PhD Upgrade | Antibiotic Use in the Care of Pet Dogs: A Mixed-Methods Anthropologically Informed Study
PhD Upgrade: Antimicrobial resistance (AMR) is a recognised global threat to human and animal health. To date, most efforts to tackle it have focussed on antimicrobial use in humans and livestock. Analysis of prescribing data has revealed that antimicrobials are frequently used in companion animal care. As we share our lives, homes and antimicrobials with our pets, this could play an important but, to date, overlooked role in the emergence and spread of community-acquired AMR.
By using a mixed-methods approach, Alice Tompson hopes to gain a more complete picture of antibiotic use in the care of pet dogs. She will analyse quantitative prescribing data collated by the Royal Veterinary College’s VetCompass surveillance system. These analyses will help to direct the focus of her fieldwork.
Primarily based at 2-3 small animal veterinary practices, Alice will use ethnographic methods such as participant observation to gain insight into ideas of care, multi-species relations and the roles of antibiotics. She will pilot a “walk and talk” method of interviewing owners whilst dog walking to explore their perspectives and interactions with their pets. Her research will also be informed by other spaces occupied by dogs such as “doggy day care” and puppy training classes. By exploring up- and down- stream from the point of prescribing, antibiotic use will be placed in the broader economic, political and historical context.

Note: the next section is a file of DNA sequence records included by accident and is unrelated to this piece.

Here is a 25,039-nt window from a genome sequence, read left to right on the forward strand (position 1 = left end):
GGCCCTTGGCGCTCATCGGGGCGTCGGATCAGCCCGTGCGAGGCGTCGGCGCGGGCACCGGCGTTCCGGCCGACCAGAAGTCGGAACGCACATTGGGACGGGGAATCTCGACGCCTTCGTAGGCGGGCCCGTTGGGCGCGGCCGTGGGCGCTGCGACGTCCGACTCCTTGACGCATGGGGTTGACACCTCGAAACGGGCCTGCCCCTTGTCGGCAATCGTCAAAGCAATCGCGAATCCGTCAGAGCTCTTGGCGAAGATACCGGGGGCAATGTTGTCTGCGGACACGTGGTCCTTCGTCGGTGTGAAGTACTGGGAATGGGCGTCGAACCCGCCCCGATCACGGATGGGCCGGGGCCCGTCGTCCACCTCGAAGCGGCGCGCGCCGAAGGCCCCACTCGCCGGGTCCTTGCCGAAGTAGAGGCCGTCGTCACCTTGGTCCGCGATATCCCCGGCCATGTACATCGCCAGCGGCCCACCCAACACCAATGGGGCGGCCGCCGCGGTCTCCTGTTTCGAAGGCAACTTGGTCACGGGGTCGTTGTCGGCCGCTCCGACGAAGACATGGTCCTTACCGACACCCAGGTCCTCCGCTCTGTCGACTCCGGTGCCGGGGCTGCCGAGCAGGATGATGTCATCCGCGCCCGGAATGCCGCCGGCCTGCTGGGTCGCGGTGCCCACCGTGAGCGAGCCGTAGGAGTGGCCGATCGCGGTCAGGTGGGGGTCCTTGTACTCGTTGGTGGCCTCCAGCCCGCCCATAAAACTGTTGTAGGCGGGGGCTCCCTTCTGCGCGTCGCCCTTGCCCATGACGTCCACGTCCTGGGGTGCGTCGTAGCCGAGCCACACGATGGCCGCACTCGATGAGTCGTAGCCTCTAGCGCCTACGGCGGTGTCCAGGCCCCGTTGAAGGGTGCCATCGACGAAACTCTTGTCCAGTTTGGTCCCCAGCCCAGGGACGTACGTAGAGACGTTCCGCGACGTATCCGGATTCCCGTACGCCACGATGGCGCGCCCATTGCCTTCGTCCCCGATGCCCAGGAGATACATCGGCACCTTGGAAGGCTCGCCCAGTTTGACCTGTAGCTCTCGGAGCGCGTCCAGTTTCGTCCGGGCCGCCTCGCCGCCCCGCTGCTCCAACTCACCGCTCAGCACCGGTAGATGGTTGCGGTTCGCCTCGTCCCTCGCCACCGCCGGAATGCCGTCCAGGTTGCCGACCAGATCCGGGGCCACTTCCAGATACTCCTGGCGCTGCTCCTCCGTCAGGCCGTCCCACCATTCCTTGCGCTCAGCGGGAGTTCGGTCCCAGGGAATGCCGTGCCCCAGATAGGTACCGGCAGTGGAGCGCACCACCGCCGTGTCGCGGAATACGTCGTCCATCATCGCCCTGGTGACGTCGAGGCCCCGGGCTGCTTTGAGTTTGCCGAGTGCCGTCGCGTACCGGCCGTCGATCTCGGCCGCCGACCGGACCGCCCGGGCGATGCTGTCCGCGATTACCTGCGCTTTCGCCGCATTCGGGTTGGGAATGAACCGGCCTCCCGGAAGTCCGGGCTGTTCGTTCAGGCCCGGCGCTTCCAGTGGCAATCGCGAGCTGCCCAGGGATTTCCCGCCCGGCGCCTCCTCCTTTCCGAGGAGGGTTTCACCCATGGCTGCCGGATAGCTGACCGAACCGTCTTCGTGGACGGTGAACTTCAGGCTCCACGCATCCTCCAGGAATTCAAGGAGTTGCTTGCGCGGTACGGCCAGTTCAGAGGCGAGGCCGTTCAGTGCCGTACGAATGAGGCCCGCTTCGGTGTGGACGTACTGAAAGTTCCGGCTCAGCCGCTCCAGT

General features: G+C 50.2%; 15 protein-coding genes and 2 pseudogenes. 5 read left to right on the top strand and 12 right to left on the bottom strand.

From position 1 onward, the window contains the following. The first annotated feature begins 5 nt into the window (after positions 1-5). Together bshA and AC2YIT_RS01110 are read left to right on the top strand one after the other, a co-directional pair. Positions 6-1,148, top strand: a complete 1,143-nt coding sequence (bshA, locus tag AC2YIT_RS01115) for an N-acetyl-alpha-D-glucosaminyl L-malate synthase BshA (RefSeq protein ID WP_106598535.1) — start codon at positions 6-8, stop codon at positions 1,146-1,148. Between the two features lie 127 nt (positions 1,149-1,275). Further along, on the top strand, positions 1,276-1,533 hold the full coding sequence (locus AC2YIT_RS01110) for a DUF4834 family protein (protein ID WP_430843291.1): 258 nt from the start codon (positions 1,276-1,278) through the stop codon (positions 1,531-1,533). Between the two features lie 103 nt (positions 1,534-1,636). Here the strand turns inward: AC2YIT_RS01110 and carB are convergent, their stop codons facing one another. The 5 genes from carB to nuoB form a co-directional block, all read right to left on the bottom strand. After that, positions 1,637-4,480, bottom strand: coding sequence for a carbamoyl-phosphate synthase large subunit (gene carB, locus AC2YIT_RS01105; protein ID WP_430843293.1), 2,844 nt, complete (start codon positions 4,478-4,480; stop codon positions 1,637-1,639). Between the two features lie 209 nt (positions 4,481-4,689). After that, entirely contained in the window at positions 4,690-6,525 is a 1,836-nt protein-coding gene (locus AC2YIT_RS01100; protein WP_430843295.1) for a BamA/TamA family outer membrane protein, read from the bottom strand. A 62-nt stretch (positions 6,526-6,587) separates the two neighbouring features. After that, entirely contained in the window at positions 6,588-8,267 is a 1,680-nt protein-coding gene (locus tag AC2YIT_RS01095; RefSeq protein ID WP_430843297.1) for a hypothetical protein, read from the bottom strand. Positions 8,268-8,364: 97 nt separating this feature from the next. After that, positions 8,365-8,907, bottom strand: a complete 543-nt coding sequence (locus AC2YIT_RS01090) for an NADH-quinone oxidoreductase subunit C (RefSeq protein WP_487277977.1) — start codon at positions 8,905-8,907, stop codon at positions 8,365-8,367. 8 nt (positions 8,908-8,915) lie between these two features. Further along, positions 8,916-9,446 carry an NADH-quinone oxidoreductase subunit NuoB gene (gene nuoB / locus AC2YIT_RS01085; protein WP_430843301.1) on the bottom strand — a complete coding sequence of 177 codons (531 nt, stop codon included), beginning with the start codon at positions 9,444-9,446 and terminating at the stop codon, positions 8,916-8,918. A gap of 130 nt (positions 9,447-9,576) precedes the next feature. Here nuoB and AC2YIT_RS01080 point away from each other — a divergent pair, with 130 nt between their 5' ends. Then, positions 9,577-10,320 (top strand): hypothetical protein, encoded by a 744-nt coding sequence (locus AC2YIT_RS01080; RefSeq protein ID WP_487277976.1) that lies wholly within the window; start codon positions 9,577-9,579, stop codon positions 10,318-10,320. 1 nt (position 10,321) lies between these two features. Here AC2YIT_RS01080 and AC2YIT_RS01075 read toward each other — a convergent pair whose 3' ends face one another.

The proposed project will produce a nuanced understanding of the interdependencies involved in the use of antibiotics in the care of pet dogs informing sustainable stewardship interventions for this setting.
Alice Tompson joined LSHTM in 2017 to undertake a Bloomsbury Colleges funded PhD investigating antibiotic use in companion animal care. Previously, she worked as a primary care researcher at the Centre for Evidence-Based Medicine in Oxford looking at patient self-monitoring of long term conditions. She has an MSc in Public Health from LSHTM.
Alice would love a pet dog but, in the meantime, has two guinea pigs.Back